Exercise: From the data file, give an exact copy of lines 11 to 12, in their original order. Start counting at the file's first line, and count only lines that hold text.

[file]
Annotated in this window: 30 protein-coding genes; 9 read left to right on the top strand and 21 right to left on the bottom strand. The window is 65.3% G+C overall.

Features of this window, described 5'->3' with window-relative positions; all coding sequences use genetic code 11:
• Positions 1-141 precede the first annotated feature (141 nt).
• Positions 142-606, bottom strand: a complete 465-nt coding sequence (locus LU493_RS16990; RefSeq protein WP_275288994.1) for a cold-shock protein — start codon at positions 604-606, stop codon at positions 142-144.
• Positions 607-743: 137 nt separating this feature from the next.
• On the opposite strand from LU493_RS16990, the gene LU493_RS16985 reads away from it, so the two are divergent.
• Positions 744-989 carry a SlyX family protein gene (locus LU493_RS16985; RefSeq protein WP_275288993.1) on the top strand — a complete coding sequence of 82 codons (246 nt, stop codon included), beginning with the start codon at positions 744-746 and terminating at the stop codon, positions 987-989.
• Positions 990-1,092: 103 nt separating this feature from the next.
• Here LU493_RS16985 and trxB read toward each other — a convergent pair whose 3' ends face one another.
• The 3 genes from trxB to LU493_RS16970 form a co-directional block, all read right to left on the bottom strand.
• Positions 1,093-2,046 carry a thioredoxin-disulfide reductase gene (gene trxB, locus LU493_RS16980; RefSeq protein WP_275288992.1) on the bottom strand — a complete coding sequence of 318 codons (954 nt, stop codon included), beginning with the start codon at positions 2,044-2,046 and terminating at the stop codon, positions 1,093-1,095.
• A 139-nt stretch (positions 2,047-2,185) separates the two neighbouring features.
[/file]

• Positions 1,093-2,046 carry a thioredoxin-disulfide reductase gene (gene trxB, locus LU493_RS16980; RefSeq protein WP_275288992.1) on the bottom strand — a complete coding sequence of 318 codons (954 nt, stop codon included), beginning with the start codon at positions 2,044-2,046 and terminating at the stop codon, positions 1,093-1,095.
• A 139-nt stretch (positions 2,047-2,185) separates the two neighbouring features.